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As Scientists Rally to His Defense, Lieber Rules Out Plea Deal, Plans To Stand Trial

Former Harvard Chemistry chair Charles M. Lieber will fight six felony charges brought against him by federal authorities, including that he lied to federal investigators about funding he received from the Chinese government.
Former Harvard Chemistry chair Charles M. Lieber will fight six felony charges brought against him by federal authorities, including that he lied to federal investigators about funding he received from the Chinese government. By Camille G. Caldera
By Meera S. Nair and Andy Z. Wang, Crimson Staff Writers

Former Harvard Chemistry chair Charles M. Lieber is set to go to trial on federal charges after his attorney eliminated the possibility of a plea in a Friday status conference.

“At this time, Your Honor, there is no possibility of a plea and there will be a trial,” Marc L. Mukasey, Lieber’s counsel, told Magistrate Judge Marianne B. Bowler of the U.S. District Court of Massachusetts.

Last June, a federal grand jury indicted Lieber — who serves as a University Professor, Harvard’s highest academic honor — on charges that he lied to federal investigators who were examining funding he had received from the Chinese government. He was also indicted on four tax offenses the following month.

Lieber, who pleaded not guilty on all of the charges, has maintained his innocence throughout the proceedings. A federal charge for making false statements allows for a sentence of up to five years in prison, three years of supervised release, and a $250,000 fine.

Lieber received backing from an influential group of academics Monday. In a public letter, 41 professors from several American universities — including seven Nobel laureates — questioned the federal government’s prosecution of Lieber, describing the case as “unjust.”

In the letter — which was co-written by Harvard Chemistry and Chemical Biology professor Stuart L. Schreiber, co-founder of the Broad Institute, and Chemistry and Chemical Biology professor emeritus Elias J. Corey, a Nobel laureate in chemistry — the scientists argued that government efforts to eliminate foreign espionage have unjustly targeted academics like Lieber.

“In the name of combatting economic espionage, the Department of Justice has increasingly scrutinized members of the academic community,” the letter reads.

The scientists wrote that prosecutions like the one against Lieber have had a “chilling effect” on international scientific collaboration.

“Despite his standing in the scientific community — or perhaps because of it — he has become the target of a tragically misguided government campaign that is discouraging U.S. scientists from collaborating with peers in other countries, particularly China,” the letter reads.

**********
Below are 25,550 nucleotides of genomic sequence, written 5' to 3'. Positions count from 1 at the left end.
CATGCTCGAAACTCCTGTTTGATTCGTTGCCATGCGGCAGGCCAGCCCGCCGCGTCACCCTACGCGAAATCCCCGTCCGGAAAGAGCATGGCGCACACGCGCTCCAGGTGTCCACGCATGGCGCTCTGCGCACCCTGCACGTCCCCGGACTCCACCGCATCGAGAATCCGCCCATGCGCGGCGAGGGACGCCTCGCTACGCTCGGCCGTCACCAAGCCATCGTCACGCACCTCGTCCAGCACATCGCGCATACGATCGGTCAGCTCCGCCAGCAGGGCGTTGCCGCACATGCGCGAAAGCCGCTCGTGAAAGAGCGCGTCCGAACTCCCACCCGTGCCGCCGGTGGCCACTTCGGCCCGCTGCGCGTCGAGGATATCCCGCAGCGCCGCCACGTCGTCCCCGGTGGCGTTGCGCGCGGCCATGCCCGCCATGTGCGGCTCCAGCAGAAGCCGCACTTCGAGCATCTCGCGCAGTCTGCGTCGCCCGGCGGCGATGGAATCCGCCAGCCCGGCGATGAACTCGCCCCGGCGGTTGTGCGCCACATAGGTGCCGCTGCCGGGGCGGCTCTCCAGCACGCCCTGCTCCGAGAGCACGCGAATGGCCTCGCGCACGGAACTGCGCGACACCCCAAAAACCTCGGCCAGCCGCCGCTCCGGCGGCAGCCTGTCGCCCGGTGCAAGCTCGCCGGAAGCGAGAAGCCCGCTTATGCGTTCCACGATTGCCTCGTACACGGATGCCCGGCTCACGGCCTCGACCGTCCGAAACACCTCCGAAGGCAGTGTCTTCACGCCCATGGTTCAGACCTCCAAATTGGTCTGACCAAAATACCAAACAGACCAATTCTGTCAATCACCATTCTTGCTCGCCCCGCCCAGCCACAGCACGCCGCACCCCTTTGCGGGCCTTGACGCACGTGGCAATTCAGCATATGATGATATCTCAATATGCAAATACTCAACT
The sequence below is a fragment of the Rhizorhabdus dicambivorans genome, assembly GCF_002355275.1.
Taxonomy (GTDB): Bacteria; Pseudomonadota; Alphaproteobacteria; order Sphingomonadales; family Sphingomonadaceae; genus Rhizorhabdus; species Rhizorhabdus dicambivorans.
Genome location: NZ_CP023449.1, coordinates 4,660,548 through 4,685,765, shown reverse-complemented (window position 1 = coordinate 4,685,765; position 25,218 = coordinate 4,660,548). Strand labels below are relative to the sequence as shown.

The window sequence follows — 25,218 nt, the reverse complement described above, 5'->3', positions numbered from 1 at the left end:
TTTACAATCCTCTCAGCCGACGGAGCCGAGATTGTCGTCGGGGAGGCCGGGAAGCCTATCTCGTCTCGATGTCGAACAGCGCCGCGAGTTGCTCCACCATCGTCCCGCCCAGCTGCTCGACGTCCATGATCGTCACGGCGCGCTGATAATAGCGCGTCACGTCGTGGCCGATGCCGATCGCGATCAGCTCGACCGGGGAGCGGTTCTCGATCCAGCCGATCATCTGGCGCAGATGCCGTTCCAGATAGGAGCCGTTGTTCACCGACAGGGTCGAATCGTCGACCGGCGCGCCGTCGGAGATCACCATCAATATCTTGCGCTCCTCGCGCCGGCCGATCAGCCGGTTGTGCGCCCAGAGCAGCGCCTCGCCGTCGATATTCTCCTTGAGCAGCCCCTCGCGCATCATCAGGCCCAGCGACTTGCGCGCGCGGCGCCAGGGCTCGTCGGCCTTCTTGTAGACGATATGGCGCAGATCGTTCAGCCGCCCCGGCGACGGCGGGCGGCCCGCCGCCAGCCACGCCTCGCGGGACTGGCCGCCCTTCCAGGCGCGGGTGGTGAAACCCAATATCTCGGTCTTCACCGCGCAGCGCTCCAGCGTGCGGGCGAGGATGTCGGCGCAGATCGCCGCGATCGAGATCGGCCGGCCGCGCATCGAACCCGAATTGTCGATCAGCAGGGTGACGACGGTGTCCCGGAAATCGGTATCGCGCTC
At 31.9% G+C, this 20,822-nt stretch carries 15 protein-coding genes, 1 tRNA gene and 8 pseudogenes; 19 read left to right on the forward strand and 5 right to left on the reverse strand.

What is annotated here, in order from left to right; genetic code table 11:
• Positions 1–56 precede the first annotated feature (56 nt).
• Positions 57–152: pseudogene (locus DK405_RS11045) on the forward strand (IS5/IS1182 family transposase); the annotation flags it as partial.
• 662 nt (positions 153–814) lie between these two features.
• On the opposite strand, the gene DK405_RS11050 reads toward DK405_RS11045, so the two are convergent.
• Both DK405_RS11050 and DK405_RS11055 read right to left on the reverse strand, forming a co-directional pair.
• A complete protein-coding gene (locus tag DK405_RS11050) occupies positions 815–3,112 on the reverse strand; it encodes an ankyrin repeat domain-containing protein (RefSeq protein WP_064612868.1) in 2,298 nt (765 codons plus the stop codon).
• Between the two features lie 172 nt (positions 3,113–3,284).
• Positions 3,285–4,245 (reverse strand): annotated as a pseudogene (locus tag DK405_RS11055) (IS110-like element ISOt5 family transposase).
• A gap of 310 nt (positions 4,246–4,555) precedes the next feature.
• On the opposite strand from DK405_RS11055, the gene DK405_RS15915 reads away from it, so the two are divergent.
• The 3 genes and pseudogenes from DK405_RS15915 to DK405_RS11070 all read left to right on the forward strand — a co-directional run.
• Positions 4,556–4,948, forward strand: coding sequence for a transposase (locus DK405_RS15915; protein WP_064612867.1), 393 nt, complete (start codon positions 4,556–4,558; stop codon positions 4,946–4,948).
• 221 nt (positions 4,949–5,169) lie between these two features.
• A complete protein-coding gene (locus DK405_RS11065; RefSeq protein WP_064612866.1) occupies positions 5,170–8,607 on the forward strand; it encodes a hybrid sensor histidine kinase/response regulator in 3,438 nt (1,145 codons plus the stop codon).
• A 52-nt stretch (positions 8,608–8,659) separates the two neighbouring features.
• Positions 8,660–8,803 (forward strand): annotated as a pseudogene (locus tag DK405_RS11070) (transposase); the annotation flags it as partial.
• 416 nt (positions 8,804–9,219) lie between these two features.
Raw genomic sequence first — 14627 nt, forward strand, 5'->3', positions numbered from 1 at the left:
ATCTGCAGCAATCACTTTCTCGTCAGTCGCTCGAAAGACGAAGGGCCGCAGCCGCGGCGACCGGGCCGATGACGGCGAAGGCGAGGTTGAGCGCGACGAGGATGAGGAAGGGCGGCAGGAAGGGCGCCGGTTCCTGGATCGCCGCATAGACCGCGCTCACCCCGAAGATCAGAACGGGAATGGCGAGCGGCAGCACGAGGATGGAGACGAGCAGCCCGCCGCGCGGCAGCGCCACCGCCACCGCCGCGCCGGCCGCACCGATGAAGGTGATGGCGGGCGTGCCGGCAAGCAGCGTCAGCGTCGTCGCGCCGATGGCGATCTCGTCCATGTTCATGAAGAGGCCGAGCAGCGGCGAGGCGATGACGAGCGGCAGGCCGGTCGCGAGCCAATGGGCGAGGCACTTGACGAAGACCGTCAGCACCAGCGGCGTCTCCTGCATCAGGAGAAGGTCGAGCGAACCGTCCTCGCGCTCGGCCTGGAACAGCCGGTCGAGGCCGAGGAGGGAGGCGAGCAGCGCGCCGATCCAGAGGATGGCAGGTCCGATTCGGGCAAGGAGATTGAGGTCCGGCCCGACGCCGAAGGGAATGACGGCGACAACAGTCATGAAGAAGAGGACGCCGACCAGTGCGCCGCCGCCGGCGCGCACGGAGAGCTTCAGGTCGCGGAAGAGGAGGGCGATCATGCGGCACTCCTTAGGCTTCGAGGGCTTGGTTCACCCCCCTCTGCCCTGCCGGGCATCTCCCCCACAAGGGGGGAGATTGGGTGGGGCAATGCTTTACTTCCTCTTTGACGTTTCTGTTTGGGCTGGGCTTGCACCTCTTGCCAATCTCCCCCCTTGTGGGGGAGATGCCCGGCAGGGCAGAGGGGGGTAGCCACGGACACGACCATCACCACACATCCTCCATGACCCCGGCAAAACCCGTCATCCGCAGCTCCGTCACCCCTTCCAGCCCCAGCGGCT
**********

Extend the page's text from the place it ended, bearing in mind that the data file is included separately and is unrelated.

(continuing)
“In so doing, it is threatening not only the United States’ position as a world leader in academic research, but science itself,” the scientists added.

The scientists also criticized Harvard for failing to indemnify and support Lieber in his legal proceedings. Harvard's stance contrasts MIT’s decision to come to the defense of MIT mechanical engineering professor Gang Chen, who was arrested earlier this year for allegedly failing to disclose his financial ties to China when applying for a grant from the U.S. Department of Energy.

Separate from his criminal trial, Lieber is pursuing a civil suit against Harvard, alleging the University violated its indemnification clause for professors by refusing to reimburse his criminal defense fees.

At the Friday status conference, Assistant U.S. Attorney James R. Drabick said Harvard had provided the government with nearly 3,000 pages of documents — primarily emails from Lieber’s official Harvard email account — in response to a federal grand jury subpoena.

University spokesperson Jonathan L. Swain declined to comment on the scientists’ letter and Lieber’s plans to take the case to trial. Harvard placed Lieber on paid administrative leave the day he was arrested in January 2020. University officials have previously argued that Lieber’s conduct — which they say led Harvard to submit false statements to the government — falls within exclusions in the indemnification policy for faculty “determined not to have acted in good faith.”

Corey, one of the authors of Monday’s letter, wrote in an emailed statement that global collaboration — including through publications and meetings — is necessary to advance scientific progress.

“How ironic that the USA has emerged as a critic of harmonious academic collaboration that benefits the whole world,” Corey wrote.

School of Engineering and Applied Sciences professor Evelyn L. Hu — who signed the letter — said she has found “a lot of things that are a little bit disturbing” about the Lieber case, though she declined to cite specific examples.

“What I will say is that this is a lingering issue, what happened to Professor Lieber, what happened to Professor Gang Chen in MIT,” Hu said.

The letter concludes by calling on the Department of Justice to cease prosecution in Lieber’s case to protect “the entire global scientific community.”

“While the damage that the federal government’s case has done to [Lieber] cannot be reversed, the Department of Justice should prevent further harm to him and the scientific process by declining prosecution of his case and others like it,” the scientists wrote.

A representative for the U.S. District Attorney for Massachusetts declined to comment, citing the pending case.

Lieber’s final pretrial status conference has been tentatively scheduled for March 26.

—Staff writer Meera S. Nair can be reached at

—Staff writer Andy Z. Wang can be reached at

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